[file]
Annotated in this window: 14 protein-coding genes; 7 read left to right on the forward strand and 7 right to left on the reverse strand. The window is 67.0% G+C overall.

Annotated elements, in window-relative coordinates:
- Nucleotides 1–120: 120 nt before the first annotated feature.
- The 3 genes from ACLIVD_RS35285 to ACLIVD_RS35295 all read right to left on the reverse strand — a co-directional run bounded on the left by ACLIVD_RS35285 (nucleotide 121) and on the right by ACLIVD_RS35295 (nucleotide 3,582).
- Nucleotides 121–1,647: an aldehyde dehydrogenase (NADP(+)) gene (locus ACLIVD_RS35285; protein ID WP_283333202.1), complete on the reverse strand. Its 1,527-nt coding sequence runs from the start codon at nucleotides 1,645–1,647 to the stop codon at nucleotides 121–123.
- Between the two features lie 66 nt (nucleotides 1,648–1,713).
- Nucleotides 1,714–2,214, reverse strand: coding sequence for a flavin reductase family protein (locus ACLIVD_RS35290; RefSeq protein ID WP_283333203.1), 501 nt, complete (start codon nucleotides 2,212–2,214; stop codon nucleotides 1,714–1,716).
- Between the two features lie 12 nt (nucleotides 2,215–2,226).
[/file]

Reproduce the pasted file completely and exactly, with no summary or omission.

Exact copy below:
Annotated in this window: 14 protein-coding genes; 7 read left to right on the forward strand and 7 right to left on the reverse strand. The window is 67.0% G+C overall.

Annotated elements, in window-relative coordinates:
- Nucleotides 1–120: 120 nt before the first annotated feature.
- The 3 genes from ACLIVD_RS35285 to ACLIVD_RS35295 all read right to left on the reverse strand — a co-directional run bounded on the left by ACLIVD_RS35285 (nucleotide 121) and on the right by ACLIVD_RS35295 (nucleotide 3,582).
- Nucleotides 121–1,647: an aldehyde dehydrogenase (NADP(+)) gene (locus ACLIVD_RS35285; protein ID WP_283333202.1), complete on the reverse strand. Its 1,527-nt coding sequence runs from the start codon at nucleotides 1,645–1,647 to the stop codon at nucleotides 121–123.
- Between the two features lie 66 nt (nucleotides 1,648–1,713).
- Nucleotides 1,714–2,214, reverse strand: coding sequence for a flavin reductase family protein (locus ACLIVD_RS35290; RefSeq protein ID WP_283333203.1), 501 nt, complete (start codon nucleotides 2,212–2,214; stop codon nucleotides 1,714–1,716).
- Between the two features lie 12 nt (nucleotides 2,215–2,226).